Effects Robert Mugabe White people moved to surrounding areas – pressure on land and scarce resources. Collapse of economy Lack of investment from other countries due to corruption Black people have lost faith in their leader after country plummets into poverty Black farmers left – poor knowledge and skills in farming. Lead to food shortage. nZAaMo
USA – Voluntary The Great Migration was the movement of 1.75 million African Americans out of the Southern United States to the North, Midwest and West from 1910 to African Americans migrated to escape racism and seek employment opportunities in industrial cities. Many moved from Texas and Louisiana to California where there were jobs in the defence industry. From 1965–70, 14 states of the South, especially Alabama, Louisiana and Mississippi, contributed to a large net migration of blacks. African Americans moved as individuals or small family groups. There was no government assistance, but often northern industries, such as the railroads, meatpacking and stockyards, recruited people. The primary factor for migration was the racial climate and widespread violence of lynching in the South. In the North, they could find better schools and adult men could vote (joined by women after 1920). Burgeoning industries meant there were job opportunities.
Effects Pressure on receiving states for jobs especially where there is competition. Still some racial tension and segregation in north, Pressure on housing, education services in general. one/clips/the-great- migration/3900.html
Effects Demographic changes The Great Migration of African-Americans created the first large, urban black communities in the North. It is conservatively estimated that 400,000 left the South during the two-year period of to take advantage of a labour shortage created in the wake of the First World War. The 20th century cultures of many of the United States' modern cities were forged in this period: In 1910, the African American population of Detroit was 6,000. By the start of the Great Depression in 1929, this figure had risen to 120,000. In 1900 Chicago had a total population of 1,698,575.By 1920 the population had increased by more than 1 million residents. During the second wave of the Great Migration (from 1940–1960), the African American population in the city grew from 278,000 to 813,000. The South Side of Chicago was considered the black capital of America. Other cities, such as St. Louis, Cleveland, Baltimore, Philadelphia and New York, also experienced surges in their African-American populations. In the South, the departure of hundreds of thousands of African Americans caused the black percentage of the population in most Southern states to decrease. For example, in Mississippi, blacks decreased from about 56% of the population in 1910 to about 37% by 1970  and in South Carolina, blacks decreased from about 55% of the population in 1910 to about 30% by 1970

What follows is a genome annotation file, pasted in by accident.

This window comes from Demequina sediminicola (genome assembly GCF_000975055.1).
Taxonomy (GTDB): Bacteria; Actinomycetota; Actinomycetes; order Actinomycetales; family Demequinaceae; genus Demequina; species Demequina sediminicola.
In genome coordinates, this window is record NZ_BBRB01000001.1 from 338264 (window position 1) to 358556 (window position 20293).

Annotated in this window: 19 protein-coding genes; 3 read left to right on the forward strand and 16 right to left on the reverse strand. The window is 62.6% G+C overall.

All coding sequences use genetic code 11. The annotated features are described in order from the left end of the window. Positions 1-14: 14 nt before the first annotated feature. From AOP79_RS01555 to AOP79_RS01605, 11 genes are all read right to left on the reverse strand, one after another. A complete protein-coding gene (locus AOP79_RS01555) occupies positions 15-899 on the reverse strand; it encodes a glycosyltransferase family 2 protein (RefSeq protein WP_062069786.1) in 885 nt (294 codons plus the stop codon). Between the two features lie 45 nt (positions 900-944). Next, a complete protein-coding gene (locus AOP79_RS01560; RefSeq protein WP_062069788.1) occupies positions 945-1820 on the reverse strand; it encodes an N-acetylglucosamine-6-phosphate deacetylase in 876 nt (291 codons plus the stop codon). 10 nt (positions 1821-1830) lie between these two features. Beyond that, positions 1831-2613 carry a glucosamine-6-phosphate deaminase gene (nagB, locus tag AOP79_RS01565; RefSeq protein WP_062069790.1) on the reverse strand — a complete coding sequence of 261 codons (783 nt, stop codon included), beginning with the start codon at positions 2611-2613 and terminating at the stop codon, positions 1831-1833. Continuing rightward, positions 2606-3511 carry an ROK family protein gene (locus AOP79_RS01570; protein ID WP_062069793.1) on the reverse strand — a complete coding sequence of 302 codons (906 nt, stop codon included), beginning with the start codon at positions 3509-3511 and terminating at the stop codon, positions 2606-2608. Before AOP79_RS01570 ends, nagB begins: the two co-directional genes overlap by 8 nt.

Polish into Britain – voluntary international Just over two years later and the UK’s population is swelling at the fastest rate recorded in forty years and has recently topped the 60 million mark. Much of this has been credited to the bus, plane and boatloads of young, hungry Eastern Europeans arriving seeking employment, and with it a chance of a new start in a land of increased opportunity, or the funds to kick start businesses or property purchases back home otherwise beyond their means. How many are there exactly in the UK? Officially, around half a million Eastern Europeans were officially registered to work as of Summer Depending on where you stand, this phenomenal wave of immigration is either a death knell for British values and the tradition of the blue- collar British worker, or a powerful boost to the British economy while others in Europe stagnate.